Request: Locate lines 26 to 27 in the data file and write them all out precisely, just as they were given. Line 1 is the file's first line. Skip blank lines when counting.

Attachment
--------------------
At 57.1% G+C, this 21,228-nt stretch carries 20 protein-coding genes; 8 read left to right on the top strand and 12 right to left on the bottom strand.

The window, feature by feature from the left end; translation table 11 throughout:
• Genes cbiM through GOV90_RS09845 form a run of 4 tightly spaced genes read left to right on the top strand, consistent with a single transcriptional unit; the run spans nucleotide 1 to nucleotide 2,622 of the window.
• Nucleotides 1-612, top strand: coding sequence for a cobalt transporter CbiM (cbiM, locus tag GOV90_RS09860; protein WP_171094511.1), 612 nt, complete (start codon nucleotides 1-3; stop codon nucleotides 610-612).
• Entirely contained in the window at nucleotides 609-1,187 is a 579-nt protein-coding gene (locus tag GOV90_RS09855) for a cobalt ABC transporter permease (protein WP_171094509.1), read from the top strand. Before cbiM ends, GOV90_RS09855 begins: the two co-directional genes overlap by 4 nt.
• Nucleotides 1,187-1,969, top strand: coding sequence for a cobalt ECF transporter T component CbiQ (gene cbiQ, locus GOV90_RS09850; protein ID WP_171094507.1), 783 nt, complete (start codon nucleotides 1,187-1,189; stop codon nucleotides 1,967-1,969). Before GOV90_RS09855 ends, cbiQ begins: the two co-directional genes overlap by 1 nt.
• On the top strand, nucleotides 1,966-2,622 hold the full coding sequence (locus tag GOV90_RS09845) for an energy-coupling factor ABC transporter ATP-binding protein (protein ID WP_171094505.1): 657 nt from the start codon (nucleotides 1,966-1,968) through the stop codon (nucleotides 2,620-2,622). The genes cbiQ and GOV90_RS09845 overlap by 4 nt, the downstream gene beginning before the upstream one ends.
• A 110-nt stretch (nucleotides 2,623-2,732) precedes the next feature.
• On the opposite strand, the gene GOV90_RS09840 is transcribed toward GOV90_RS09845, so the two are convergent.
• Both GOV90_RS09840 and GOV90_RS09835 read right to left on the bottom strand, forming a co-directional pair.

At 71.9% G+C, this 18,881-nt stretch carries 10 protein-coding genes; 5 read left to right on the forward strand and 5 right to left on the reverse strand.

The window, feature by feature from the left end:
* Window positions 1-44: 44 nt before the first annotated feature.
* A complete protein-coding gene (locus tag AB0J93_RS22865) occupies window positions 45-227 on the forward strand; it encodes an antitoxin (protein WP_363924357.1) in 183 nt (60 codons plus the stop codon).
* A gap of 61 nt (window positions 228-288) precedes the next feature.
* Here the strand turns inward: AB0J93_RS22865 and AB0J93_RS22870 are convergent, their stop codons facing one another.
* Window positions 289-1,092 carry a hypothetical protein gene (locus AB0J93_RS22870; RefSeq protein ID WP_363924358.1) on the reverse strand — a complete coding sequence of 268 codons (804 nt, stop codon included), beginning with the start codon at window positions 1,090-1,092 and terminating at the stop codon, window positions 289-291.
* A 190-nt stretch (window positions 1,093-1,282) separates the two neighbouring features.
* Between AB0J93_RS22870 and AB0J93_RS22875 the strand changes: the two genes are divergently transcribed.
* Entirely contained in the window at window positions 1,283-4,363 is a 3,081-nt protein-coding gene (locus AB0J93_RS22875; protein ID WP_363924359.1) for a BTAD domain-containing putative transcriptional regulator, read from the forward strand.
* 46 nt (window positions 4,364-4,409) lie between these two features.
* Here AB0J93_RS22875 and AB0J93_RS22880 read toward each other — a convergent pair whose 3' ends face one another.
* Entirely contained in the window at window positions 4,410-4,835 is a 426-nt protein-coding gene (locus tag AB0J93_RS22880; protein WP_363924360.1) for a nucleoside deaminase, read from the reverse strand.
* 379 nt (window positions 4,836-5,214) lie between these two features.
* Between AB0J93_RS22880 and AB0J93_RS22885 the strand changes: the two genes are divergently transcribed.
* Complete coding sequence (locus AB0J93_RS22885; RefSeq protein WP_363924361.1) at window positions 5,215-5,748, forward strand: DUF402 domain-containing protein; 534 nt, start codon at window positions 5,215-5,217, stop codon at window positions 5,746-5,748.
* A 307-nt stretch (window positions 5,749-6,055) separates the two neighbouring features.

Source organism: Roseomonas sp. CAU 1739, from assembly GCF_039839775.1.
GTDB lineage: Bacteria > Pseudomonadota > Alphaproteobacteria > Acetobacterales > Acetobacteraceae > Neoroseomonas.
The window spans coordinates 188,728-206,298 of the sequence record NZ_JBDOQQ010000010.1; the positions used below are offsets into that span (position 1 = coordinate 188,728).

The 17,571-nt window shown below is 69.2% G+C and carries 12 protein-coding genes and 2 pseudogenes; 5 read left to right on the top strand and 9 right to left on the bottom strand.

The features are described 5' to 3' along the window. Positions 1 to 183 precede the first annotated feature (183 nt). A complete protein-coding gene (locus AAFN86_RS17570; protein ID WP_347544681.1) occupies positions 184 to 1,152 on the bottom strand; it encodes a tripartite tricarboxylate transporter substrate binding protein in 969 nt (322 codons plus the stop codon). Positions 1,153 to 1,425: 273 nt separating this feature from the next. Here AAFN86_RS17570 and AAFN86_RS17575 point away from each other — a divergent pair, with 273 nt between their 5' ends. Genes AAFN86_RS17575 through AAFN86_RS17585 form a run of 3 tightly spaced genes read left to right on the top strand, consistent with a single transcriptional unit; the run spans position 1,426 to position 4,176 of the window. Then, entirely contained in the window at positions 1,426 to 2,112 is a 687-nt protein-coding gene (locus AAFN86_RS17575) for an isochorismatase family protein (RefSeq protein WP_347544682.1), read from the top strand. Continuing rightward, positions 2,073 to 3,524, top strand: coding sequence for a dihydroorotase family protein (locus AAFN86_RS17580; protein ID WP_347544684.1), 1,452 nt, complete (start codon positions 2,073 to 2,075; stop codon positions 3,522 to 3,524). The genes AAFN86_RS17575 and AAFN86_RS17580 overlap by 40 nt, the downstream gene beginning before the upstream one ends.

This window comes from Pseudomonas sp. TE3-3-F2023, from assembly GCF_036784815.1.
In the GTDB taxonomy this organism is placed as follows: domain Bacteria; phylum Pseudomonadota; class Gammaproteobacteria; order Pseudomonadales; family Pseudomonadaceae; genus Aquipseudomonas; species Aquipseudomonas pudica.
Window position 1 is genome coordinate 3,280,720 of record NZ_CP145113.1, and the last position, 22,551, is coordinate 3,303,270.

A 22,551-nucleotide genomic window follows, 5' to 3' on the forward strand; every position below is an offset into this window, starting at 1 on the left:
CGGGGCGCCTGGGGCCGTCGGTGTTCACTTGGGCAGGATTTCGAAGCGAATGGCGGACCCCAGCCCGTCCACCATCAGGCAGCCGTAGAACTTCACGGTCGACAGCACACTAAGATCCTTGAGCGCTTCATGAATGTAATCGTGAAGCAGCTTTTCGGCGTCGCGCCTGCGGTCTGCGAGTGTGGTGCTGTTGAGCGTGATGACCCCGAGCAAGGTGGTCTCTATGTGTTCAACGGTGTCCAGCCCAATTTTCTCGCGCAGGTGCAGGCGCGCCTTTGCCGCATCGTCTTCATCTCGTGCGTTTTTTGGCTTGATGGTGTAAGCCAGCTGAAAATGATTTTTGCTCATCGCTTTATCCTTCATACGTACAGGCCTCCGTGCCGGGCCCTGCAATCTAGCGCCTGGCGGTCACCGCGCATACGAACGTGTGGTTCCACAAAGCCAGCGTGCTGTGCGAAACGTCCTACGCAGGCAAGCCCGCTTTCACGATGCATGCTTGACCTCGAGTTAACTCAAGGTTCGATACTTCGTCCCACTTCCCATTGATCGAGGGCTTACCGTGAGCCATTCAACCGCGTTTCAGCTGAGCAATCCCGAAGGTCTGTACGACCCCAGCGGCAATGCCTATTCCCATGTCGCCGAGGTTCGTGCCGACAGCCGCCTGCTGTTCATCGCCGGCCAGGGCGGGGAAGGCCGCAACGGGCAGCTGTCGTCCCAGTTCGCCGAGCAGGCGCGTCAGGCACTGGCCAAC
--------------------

* Complete coding sequence (locus AB0J93_RS22885; RefSeq protein WP_363924361.1) at window positions 5,215-5,748, forward strand: DUF402 domain-containing protein; 534 nt, start codon at window positions 5,215-5,217, stop codon at window positions 5,746-5,748.
* A 307-nt stretch (window positions 5,749-6,055) separates the two neighbouring features.